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Presenting Cadence Fucking Weapon

A Reasonably Successful Canadian Rap Superstar

By Scott Wood

Ornette Coleman
As cool as he looks, Cadence Weapon is still
a huge music geek
Things are good for Cadence Weapon.. In 2006, he appeared out of nowhere to become a blog sensation, using the internet to kick start a career from the snowy northern lands of Edmonton. His album, Breaking Kayfabe, was runner up for the 2006 Polaris Music Prize. And he recently signed to Epitaph Records, the legendary US punk label.

When I sit down with him on the steps up to the Commodore Ballroom, Rollie Pemberton, aka Cadence Weapon, is everything you would expect from your favorite little brother. He is brash but a little insecure, strongly opinionated but can be humbled when he gets out of line, kinda geeky but in a cool way. When I mistake him for 19, he quickly corrects me that he has been 20—for almost a year. He is high energy, introducing himself as Cadence Fucking Weapon, making explosion fx.

The title of his album, Breaking Kayfabe is from a wrestling term for breaking character. So, I ask him who his favorite wrestler is. Pemberton cites Razor Ramone, who he describes as a full-on rip-off of Scarface. Then Pemberton starts to hum Ramone’s theme song, which he says was also an almost rip-off of the theme from Scarface.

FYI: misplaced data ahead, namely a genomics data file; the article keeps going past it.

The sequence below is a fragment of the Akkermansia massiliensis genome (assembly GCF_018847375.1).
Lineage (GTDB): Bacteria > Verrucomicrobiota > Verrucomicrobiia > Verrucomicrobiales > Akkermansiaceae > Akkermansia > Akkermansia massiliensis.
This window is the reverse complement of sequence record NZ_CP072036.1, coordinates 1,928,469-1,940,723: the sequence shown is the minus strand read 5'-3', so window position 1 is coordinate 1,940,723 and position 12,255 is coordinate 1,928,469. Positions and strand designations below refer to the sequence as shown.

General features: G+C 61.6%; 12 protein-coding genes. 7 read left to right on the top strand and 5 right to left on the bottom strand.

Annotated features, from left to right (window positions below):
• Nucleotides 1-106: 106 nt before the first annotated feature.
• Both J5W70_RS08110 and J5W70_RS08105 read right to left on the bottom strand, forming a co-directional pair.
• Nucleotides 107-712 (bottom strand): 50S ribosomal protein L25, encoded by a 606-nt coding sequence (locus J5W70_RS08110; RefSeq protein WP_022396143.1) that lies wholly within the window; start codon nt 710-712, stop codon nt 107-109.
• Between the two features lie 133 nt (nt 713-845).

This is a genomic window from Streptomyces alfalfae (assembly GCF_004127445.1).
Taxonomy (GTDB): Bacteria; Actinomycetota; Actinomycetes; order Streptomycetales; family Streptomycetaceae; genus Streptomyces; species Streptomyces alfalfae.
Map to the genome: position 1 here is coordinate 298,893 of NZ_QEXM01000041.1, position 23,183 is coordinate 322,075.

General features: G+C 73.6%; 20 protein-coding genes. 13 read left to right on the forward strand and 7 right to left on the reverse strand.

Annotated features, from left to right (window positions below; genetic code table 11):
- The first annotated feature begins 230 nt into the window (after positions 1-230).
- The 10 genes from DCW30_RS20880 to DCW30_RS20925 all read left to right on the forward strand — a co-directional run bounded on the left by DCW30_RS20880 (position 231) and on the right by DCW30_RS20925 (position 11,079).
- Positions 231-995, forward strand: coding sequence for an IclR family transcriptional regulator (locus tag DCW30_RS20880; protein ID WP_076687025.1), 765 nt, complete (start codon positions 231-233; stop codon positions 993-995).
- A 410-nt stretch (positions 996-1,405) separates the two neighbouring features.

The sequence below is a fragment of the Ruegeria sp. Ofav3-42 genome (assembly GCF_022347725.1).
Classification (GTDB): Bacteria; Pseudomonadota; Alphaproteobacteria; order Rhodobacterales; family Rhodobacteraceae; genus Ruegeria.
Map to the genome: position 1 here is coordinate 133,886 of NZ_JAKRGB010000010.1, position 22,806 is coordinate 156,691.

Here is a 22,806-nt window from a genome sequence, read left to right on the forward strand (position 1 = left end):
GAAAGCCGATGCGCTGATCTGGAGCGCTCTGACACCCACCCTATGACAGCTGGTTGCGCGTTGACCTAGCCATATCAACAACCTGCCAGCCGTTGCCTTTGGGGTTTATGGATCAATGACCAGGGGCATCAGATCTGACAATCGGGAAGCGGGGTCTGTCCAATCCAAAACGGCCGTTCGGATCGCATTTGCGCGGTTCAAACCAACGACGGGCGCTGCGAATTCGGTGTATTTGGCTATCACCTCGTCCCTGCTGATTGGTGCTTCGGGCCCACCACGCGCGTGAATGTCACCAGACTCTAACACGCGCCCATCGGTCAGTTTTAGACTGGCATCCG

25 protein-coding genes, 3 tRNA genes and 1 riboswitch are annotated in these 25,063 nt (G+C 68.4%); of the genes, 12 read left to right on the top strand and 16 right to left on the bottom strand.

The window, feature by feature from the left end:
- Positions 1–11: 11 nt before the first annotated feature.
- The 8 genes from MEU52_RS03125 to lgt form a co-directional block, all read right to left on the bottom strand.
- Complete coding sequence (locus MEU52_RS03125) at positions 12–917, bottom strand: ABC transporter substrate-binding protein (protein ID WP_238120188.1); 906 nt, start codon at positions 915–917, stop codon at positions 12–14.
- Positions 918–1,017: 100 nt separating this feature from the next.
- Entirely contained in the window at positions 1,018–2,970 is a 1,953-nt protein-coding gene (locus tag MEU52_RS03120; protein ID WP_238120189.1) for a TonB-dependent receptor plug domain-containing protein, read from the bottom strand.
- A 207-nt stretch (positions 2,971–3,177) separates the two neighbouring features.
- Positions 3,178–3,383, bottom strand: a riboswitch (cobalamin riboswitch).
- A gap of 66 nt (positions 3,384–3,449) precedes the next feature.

Then I ask him how he would react if a wrestler wanted to use a Cadence Weapon track for his or her showstarter. Pemberton immediately perks up, “That would be really cool. That’s kind of the idea behind a lot of the music I make. Back in the day I used to think, ‘Hmmm if I could have a theme song as a wrestler, what would it sound like?’ Maybe that’s my career, making the perfect entrance theme for myself.”

Pemberton may have grown out of wrestling, but he is still a huge music geek. He dropped out of a journalism degree at a prestigious all-Black US college to “be a reasonably successful rap superstar.” But before Cadence Weapon blew up, he did double duty as a music journalist, even writing reviews for the arbiter-of-all-things-indie So I ask him how he reacts to reviews, considering he has been on both sides of the pen.

Pemberton laughs. “I feel like I am due for some really shitty reviews. People are gonna start stomping me pretty soon. Cuz I did give some harsh reviews to people—that were warranted—but, karmically speaking, I am due for a lot of bad reviews.”

I note that so far, he hasn’t had that many.

“When I get a bad review, I like it when it’s actually accurate. When it’s things I’ve criticized myself in music, then I’m like, ‘Ok, cool.’ But when it seems like whoever reviewed it doesn’t really understand the genre of the music that they’re reviewing…” Pemberton rolls his eyes like he is throwing out the trash. “And that’s happened to me too. I’ve done reviews of records where I’ve been out of my bounds, like some sort of electro rock record, and I didn’t really understand what they were trying to do, so obviously I am not gonna do as good a job. So I give some people the benefit of the doubt for that. But I don’t feel too bad about the bad reviews. Not everybody’s gonna like you, but you’ve gotta keep making music. No matter what.”